Schools launch ‘inspirational’ Jill Dando Centre to tell success stories and positive news

PUBLISHED: 08:00 01 October 2017

Nigel Dando with principal Jacqui Scott, English teachers Kirsty Fitzgerald and Sarah O' Gorman founder Weston Eagles founder Alex Crowther and students.

Nigel Dando with principal Jacqui Scott, English teachers Kirsty Fitzgerald and Sarah O' Gorman founder Weston Eagles founder Alex Crowther and students.

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Jill Dando, the former Mercury reporter and BBC presenter, has inspired the launch of a school journalism centre for students in Worle.

The mystery surrounding Jill Dando's death is explored in Unsolved Crimes. The mystery surrounding Jill Dando's death is explored in Unsolved Crimes.

The Jill Dando Centre is based at Worle Community School, in Redwing Drive, where Jill was a student, and will also run at nearby Priory Community School.

The aim is to give students the chance to tell positive stories about their peers, boosting literacy skills and teaching them about journalism.

Jill was murdered in 1999 and it is hoped her ‘brilliant’ journalism and sense of fun and kindness will now inspire others.

Her brother Nigel Dando, who retired from BBC Radio Bristol earlier this year, said: “It is absolutely mind-boggling how brilliant this scheme is.

BBC producer and former Priory student Katherine Smith with Jill Dando Centre students. BBC producer and former Priory student Katherine Smith with Jill Dando Centre students.

“I wish they had something like this back in my day.

“I’m sure schools all over the country will wish they had such a resource there.

“It is absolutely inspirational.”

Around £12,000 in sponsorship has been donated by community groups and businesses to kit out the journalism centre.

The editorial department with Jill Dando (second from left). The editorial department with Jill Dando (second from left).

It means the students have access to iPads, iMacs and a large TV screen to help them complete their work.

In an era where bad news seems to be on the increase, it is hoped the Jill Dando Centre will go some way to redressing the balance.

Principal Jacqui Scott said: “Good news can help change schools, communities and even nations.

“Our ex-student Jill Dando was clearly an inspiration to millions, was a brilliant journalist, and exuded positivity, laughter and kindness.”

Nigel Dando is pictured with Jill Dando Centre students, and left to right Principal Jacqui Scott left, English teachers and journalism trainers Kirsty Fitzgerald, Sarah O' Gorman, and Executive Principal Neville Coles. Nigel Dando is pictured with Jill Dando Centre students, and left to right Principal Jacqui Scott left, English teachers and journalism trainers Kirsty Fitzgerald, Sarah O' Gorman, and Executive Principal Neville Coles.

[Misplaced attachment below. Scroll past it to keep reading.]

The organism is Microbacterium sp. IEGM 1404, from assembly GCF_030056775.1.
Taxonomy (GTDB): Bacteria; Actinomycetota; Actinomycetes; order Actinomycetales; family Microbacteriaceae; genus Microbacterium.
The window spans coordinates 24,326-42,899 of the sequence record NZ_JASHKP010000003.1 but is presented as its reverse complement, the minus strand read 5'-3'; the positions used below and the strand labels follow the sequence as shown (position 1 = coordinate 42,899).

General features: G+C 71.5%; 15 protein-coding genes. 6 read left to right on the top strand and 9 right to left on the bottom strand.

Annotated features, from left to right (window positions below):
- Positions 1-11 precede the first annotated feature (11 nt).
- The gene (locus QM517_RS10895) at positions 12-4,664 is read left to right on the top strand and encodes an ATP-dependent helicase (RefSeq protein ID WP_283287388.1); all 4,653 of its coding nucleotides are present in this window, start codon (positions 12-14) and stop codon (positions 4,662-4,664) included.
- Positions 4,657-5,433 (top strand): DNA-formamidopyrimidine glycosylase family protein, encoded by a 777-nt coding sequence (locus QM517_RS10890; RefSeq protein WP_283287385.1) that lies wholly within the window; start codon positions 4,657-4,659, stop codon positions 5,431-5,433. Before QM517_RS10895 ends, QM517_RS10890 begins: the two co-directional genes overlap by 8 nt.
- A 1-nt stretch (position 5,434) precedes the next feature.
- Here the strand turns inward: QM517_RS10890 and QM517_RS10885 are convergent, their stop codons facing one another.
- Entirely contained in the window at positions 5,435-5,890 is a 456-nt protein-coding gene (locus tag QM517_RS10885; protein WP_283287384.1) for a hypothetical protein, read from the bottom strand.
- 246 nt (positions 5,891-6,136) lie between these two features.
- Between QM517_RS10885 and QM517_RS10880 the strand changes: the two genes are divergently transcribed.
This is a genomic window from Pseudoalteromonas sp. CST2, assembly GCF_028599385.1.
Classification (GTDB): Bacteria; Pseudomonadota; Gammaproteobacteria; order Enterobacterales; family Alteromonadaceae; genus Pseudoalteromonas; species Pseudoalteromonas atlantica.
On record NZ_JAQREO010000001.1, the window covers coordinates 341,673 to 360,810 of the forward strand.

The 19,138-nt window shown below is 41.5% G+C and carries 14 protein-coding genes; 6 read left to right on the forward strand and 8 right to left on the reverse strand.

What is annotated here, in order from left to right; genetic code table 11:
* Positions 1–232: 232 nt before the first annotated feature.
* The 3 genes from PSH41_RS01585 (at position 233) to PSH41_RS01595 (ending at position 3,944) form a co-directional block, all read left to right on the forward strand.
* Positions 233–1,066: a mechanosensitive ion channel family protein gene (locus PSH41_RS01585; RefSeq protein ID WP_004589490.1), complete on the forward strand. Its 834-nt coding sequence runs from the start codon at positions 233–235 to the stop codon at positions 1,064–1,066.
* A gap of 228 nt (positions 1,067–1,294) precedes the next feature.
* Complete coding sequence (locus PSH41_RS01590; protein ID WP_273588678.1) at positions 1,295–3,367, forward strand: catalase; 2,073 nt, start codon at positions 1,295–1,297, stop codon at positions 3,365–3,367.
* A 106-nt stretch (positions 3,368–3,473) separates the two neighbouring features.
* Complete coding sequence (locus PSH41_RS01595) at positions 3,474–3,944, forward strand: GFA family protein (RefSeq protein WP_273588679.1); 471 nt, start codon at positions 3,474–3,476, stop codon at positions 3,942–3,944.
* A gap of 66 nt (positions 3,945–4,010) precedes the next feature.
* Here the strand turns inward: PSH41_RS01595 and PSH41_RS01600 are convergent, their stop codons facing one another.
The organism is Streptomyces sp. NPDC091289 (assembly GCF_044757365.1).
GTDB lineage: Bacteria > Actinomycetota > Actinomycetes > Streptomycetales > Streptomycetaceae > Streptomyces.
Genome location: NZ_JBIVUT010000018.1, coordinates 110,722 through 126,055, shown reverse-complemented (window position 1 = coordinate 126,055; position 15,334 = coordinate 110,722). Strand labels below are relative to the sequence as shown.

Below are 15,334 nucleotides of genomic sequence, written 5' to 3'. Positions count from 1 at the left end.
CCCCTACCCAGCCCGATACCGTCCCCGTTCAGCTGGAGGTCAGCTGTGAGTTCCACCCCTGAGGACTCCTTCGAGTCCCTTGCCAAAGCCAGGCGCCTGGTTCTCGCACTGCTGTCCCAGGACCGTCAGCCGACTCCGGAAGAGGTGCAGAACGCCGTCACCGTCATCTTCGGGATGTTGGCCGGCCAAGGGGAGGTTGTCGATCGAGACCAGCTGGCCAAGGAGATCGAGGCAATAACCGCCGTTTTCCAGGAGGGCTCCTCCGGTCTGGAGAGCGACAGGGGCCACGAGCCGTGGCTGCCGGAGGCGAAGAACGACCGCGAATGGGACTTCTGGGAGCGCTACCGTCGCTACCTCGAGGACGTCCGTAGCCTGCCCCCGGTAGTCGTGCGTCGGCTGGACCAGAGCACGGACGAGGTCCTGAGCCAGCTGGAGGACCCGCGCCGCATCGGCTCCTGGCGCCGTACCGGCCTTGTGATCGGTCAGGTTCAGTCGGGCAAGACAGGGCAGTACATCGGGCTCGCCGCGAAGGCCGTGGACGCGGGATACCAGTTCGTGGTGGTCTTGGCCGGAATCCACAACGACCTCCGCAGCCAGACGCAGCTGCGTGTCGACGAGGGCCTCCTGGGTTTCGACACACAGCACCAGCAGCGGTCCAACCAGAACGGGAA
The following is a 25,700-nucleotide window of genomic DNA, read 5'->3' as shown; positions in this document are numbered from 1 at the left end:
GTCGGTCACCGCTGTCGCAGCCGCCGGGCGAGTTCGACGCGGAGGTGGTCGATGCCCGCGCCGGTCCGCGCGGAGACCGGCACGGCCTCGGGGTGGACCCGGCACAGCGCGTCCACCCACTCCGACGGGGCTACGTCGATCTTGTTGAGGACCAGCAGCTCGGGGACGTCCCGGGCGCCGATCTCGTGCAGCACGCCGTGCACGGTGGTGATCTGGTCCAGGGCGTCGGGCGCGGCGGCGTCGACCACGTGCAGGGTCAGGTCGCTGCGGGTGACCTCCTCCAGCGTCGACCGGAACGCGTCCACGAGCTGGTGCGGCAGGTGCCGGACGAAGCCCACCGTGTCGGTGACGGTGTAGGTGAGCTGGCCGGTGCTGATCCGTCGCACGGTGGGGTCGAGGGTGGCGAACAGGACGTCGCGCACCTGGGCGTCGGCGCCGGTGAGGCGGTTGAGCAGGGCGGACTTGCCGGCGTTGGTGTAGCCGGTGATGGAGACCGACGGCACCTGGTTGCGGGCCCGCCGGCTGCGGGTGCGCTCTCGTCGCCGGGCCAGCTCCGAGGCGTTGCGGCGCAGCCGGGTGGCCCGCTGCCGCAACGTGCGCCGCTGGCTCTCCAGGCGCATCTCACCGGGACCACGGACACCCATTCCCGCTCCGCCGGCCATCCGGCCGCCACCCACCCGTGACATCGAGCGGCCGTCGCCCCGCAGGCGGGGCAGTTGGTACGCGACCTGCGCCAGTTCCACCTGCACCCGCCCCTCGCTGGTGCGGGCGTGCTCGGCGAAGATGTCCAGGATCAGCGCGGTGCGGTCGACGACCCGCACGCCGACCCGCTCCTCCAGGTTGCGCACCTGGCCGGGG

Children involved in the project have already started writing stories, and interviewed Mr Dando and representatives from McDonald’s and the Big Worle project, who have supported the centre.

Mr Dando said: “It is about inspiring students to use their language skills and people skills to whittle out all the good stories there are around this community.

“As journalists, we get accused of focusing on bad news, and yes, there is bad news around.

“But there is a lot of good in the world, and I think that’s what this centre will achieve.

“I certainly hope it does so as a legacy to my sister who believed in good news, laughter and bringing good humour to the world.”

The centre is not just about teaching students skills which will stand them in good stead in the future, although that is one of the outcomes, but for success stories to breed further successes within the two schools.

James Wilmot, head of careers at Priory, said: “It is ideally to raise awareness of what other students are doing and the small and big successes they are experiencing. I hope the success is contagious.

“Raising awareness of their successes is great, as it encourages other students to step up. It also normalises success, to show it is nothing to be ashamed of, and to contribute to making a difference in the school and community.

“It will help them be comfortable, curious and professional.

“Some of them may go on to be the journalists, bloggers and YouTubers of the future, it is just a question of experience and to start raising their profile now.

“They can have a portfolio of published work and blogs before they are even 12 years old.”

The students themselves have already noticed benefits from being part of the centre.

Year eight pupil Abigail Robbins said: “It helps with our social skills, as we have to talk to random people.”

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